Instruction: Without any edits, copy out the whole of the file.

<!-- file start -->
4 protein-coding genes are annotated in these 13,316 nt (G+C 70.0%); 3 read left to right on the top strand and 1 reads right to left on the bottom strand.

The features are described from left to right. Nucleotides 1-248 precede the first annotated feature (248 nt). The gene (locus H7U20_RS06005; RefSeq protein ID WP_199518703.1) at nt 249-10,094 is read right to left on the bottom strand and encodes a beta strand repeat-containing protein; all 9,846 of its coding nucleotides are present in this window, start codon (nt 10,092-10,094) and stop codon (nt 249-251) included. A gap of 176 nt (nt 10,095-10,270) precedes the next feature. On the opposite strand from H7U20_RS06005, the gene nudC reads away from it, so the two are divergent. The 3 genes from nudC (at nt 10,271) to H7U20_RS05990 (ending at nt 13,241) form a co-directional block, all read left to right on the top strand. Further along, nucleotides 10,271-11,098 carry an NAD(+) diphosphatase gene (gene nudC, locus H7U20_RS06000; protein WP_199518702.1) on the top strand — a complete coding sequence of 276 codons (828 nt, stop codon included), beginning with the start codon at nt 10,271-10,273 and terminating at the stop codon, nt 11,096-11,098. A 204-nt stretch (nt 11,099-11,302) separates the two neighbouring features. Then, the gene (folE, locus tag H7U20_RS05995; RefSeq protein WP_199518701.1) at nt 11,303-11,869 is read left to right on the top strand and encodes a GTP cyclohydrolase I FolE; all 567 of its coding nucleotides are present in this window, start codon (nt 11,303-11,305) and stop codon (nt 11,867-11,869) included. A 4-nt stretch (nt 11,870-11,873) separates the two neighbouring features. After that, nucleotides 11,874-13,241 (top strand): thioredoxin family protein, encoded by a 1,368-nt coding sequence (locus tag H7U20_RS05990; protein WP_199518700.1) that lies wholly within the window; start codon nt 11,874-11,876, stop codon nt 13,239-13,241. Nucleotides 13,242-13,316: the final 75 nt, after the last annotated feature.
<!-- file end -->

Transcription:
4 protein-coding genes are annotated in these 13,316 nt (G+C 70.0%); 3 read left to right on the top strand and 1 reads right to left on the bottom strand.

The features are described from left to right. Nucleotides 1-248 precede the first annotated feature (248 nt). The gene (locus H7U20_RS06005; RefSeq protein ID WP_199518703.1) at nt 249-10,094 is read right to left on the bottom strand and encodes a beta strand repeat-containing protein; all 9,846 of its coding nucleotides are present in this window, start codon (nt 10,092-10,094) and stop codon (nt 249-251) included. A gap of 176 nt (nt 10,095-10,270) precedes the next feature. On the opposite strand from H7U20_RS06005, the gene nudC reads away from it, so the two are divergent. The 3 genes from nudC (at nt 10,271) to H7U20_RS05990 (ending at nt 13,241) form a co-directional block, all read left to right on the top strand. Further along, nucleotides 10,271-11,098 carry an NAD(+) diphosphatase gene (gene nudC, locus H7U20_RS06000; protein WP_199518702.1) on the top strand — a complete coding sequence of 276 codons (828 nt, stop codon included), beginning with the start codon at nt 10,271-10,273 and terminating at the stop codon, nt 11,096-11,098. A 204-nt stretch (nt 11,099-11,302) separates the two neighbouring features. Then, the gene (folE, locus tag H7U20_RS05995; RefSeq protein WP_199518701.1) at nt 11,303-11,869 is read left to right on the top strand and encodes a GTP cyclohydrolase I FolE; all 567 of its coding nucleotides are present in this window, start codon (nt 11,303-11,305) and stop codon (nt 11,867-11,869) included. A 4-nt stretch (nt 11,870-11,873) separates the two neighbouring features. After that, nucleotides 11,874-13,241 (top strand): thioredoxin family protein, encoded by a 1,368-nt coding sequence (locus tag H7U20_RS05990; protein WP_199518700.1) that lies wholly within the window; start codon nt 11,874-11,876, stop codon nt 13,239-13,241. Nucleotides 13,242-13,316: the final 75 nt, after the last annotated feature.